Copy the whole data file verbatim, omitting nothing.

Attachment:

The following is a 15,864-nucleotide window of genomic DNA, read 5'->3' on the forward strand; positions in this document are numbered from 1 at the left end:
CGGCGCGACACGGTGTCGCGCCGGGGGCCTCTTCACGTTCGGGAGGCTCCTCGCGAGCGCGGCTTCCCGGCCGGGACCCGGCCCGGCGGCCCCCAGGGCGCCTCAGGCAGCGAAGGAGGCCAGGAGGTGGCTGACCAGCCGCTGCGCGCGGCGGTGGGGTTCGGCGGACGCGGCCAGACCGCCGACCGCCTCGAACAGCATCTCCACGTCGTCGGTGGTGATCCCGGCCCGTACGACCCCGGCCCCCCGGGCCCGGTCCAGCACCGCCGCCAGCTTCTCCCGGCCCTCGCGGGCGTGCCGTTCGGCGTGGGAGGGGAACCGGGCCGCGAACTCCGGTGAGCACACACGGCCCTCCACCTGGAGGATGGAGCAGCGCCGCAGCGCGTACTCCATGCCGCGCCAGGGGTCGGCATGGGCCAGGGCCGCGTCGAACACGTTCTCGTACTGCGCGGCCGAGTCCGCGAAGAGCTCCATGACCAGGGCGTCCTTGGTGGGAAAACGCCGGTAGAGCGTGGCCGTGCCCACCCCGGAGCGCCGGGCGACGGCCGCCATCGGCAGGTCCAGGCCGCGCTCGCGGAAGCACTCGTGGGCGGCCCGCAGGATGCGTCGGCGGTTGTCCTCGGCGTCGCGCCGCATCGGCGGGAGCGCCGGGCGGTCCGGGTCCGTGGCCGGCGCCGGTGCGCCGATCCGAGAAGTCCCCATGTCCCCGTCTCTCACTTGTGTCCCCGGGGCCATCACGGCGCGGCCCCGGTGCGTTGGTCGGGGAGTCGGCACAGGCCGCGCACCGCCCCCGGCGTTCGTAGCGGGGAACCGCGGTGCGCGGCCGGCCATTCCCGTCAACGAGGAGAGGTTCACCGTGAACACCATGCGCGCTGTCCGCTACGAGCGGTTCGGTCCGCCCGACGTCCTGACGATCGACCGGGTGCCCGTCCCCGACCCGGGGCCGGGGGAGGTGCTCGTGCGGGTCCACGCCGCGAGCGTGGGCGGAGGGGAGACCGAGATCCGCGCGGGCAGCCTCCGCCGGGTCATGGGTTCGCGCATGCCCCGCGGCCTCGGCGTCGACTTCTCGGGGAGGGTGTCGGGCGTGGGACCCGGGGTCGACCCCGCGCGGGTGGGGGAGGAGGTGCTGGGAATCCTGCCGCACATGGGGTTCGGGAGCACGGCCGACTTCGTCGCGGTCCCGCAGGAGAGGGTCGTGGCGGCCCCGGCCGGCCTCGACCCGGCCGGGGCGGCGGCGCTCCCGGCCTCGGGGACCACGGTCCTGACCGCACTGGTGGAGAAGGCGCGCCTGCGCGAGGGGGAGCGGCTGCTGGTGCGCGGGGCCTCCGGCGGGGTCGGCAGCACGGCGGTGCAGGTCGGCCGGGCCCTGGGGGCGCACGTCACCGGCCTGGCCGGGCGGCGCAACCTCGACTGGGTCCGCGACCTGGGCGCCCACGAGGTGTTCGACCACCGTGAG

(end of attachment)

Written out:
The following is a 15,864-nucleotide window of genomic DNA, read 5'->3' on the forward strand; positions in this document are numbered from 1 at the left end:
CGGCGCGACACGGTGTCGCGCCGGGGGCCTCTTCACGTTCGGGAGGCTCCTCGCGAGCGCGGCTTCCCGGCCGGGACCCGGCCCGGCGGCCCCCAGGGCGCCTCAGGCAGCGAAGGAGGCCAGGAGGTGGCTGACCAGCCGCTGCGCGCGGCGGTGGGGTTCGGCGGACGCGGCCAGACCGCCGACCGCCTCGAACAGCATCTCCACGTCGTCGGTGGTGATCCCGGCCCGTACGACCCCGGCCCCCCGGGCCCGGTCCAGCACCGCCGCCAGCTTCTCCCGGCCCTCGCGGGCGTGCCGTTCGGCGTGGGAGGGGAACCGGGCCGCGAACTCCGGTGAGCACACACGGCCCTCCACCTGGAGGATGGAGCAGCGCCGCAGCGCGTACTCCATGCCGCGCCAGGGGTCGGCATGGGCCAGGGCCGCGTCGAACACGTTCTCGTACTGCGCGGCCGAGTCCGCGAAGAGCTCCATGACCAGGGCGTCCTTGGTGGGAAAACGCCGGTAGAGCGTGGCCGTGCCCACCCCGGAGCGCCGGGCGACGGCCGCCATCGGCAGGTCCAGGCCGCGCTCGCGGAAGCACTCGTGGGCGGCCCGCAGGATGCGTCGGCGGTTGTCCTCGGCGTCGCGCCGCATCGGCGGGAGCGCCGGGCGGTCCGGGTCCGTGGCCGGCGCCGGTGCGCCGATCCGAGAAGTCCCCATGTCCCCGTCTCTCACTTGTGTCCCCGGGGCCATCACGGCGCGGCCCCGGTGCGTTGGTCGGGGAGTCGGCACAGGCCGCGCACCGCCCCCGGCGTTCGTAGCGGGGAACCGCGGTGCGCGGCCGGCCATTCCCGTCAACGAGGAGAGGTTCACCGTGAACACCATGCGCGCTGTCCGCTACGAGCGGTTCGGTCCGCCCGACGTCCTGACGATCGACCGGGTGCCCGTCCCCGACCCGGGGCCGGGGGAGGTGCTCGTGCGGGTCCACGCCGCGAGCGTGGGCGGAGGGGAGACCGAGATCCGCGCGGGCAGCCTCCGCCGGGTCATGGGTTCGCGCATGCCCCGCGGCCTCGGCGTCGACTTCTCGGGGAGGGTGTCGGGCGTGGGACCCGGGGTCGACCCCGCGCGGGTGGGGGAGGAGGTGCTGGGAATCCTGCCGCACATGGGGTTCGGGAGCACGGCCGACTTCGTCGCGGTCCCGCAGGAGAGGGTCGTGGCGGCCCCGGCCGGCCTCGACCCGGCCGGGGCGGCGGCGCTCCCGGCCTCGGGGACCACGGTCCTGACCGCACTGGTGGAGAAGGCGCGCCTGCGCGAGGGGGAGCGGCTGCTGGTGCGCGGGGCCTCCGGCGGGGTCGGCAGCACGGCGGTGCAGGTCGGCCGGGCCCTGGGGGCGCACGTCACCGGCCTGGCCGGGCGGCGCAACCTCGACTGGGTCCGCGACCTGGGCGCCCACGAGGTGTTCGACCACCGTGAG